This is the final part of a paper delivered at the conference “Anglo-Catholicism: Uncovering Roots,” Church of the Advent, Boston, November 15-16. Part one is here and part two is here.
Those studying the history of the Anglo-Catholic movement often describe differences between Anglo-papalism and a prayer book-oriented Catholicism. It is important also to see the significance of the division between those for whom a sacramental reading of the Bible is part of the Catholic faith and those who see this as a pious naïveté that must be left behind. With some sense of regret, I will offer Charles Gore as an example of this rejection of a sacramental reading and a contributor to a significant split in Anglo-Catholic scholarship and devotion. In the ground-breaking collection Lux Mundi (1889), Gore argued that he and his colleagues wished to “put the Catholic faith in its right relation to modern intellectual and moral problems.” For Gore, this meant a rejection of the typological or sacramental approach to the Bible that was fundamental to the approach of the first generation of the Oxford Movement.
Before becoming principal of Pusey House, Gore was vice principal of Cuddesdon Theological College. He kept a picture of Edward King, the saintly Bishop of Lincoln, on one wall of his study to remind him of Catholic sanctity. On the opposite wall, “to pull him up if he stressed an argument too far,” he had a picture of the liberal Benjamin Jowett, who argued that the Bible needed to be studied like any other book, “without an overlay of forced meanings.” Holding these two together proved to be a difficult challenge for Gore.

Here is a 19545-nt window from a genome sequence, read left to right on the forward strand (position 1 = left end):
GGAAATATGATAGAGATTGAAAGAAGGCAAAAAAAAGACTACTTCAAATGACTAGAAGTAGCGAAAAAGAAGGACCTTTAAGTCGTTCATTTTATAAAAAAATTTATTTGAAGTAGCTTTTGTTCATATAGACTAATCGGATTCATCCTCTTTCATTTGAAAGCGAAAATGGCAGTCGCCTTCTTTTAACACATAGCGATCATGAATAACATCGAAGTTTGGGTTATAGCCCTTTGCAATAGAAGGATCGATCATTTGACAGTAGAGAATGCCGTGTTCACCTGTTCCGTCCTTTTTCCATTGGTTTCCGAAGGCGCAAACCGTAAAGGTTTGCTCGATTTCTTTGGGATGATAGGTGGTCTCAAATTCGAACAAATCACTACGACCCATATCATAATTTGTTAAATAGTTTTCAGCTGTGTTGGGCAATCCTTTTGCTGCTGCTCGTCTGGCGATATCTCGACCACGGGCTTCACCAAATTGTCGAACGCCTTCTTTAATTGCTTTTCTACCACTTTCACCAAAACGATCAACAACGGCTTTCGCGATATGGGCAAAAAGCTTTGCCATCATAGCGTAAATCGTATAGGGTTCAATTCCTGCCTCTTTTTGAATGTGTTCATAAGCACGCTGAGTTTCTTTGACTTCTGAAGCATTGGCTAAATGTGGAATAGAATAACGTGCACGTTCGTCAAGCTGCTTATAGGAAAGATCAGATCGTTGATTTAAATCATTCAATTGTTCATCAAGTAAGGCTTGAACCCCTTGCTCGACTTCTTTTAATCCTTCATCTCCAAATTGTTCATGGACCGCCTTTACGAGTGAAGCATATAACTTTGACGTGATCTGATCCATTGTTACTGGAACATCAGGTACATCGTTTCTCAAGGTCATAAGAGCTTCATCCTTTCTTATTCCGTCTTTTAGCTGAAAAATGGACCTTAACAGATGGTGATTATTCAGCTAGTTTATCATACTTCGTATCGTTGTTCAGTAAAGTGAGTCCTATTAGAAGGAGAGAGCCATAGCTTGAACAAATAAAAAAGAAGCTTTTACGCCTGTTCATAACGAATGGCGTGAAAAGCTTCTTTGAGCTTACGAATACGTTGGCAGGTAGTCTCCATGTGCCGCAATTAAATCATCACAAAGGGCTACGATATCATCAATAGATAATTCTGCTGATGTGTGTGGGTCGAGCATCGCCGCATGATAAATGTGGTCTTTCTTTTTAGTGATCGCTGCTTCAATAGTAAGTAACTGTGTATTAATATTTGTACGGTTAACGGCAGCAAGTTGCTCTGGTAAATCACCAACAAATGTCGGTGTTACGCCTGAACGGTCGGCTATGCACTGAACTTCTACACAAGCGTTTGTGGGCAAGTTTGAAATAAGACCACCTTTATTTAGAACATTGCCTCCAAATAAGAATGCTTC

Gore’s view of the Old Testament seemed to have been shaped by the neo-Hegelianism of his teacher T.H. Green. Green had studied under Benjamin Jowett at Balliol College in the late 1850s. Green downplayed the historical, miraculous, and dogmatic elements of the Christian faith to emphasize the moral and spiritual. This meant, for Gore, that the Old Testament had “a most unspiritual appearance,” as it abounded in “worldliness,” “material sacrifices,” and a “low standard of morals.” In earlier times, the people of Israel “probably felt very little essential difference between Chemosh and Jahweh … or between one Baal and another.” For Gore, “it is [only the teaching of the later prophets] which gives its special value and meaning to the Old Testament.” This approach also meant for Gore a rejection of the typological or sacramental interpretation of the Bible, the “arbitrary” and unreliable practice of Origen and his successors.
Gore’s approach introduced a kind of spiritual schizophrenia into the Anglo-Catholic world, a split between exegesis and theology, between spirituality and history. Gore, on the one hand, described “famous books by ancient spiritual masters, such as St. Gregory the Great’s Morals on the Book of Job, or St. Bernard’s Homilies on the Canticles, as ‘most valuable guides to the spiritual life.’” On the other hand, he said that these works “appear to us to have very little real connexion with the texts upon which they profess to be commenting.” He does not address how these great works by Bernard or Gregory could be valuable if they were founded on artifice rather than reality. This division between what is spiritually useful and what is exegetically sound relegates traditional interpretation to what is mystical, not in the classic sense of a revelation or sacrament, but the mystical in the impoverished sense of the impractical, subjective, private, or just flaky.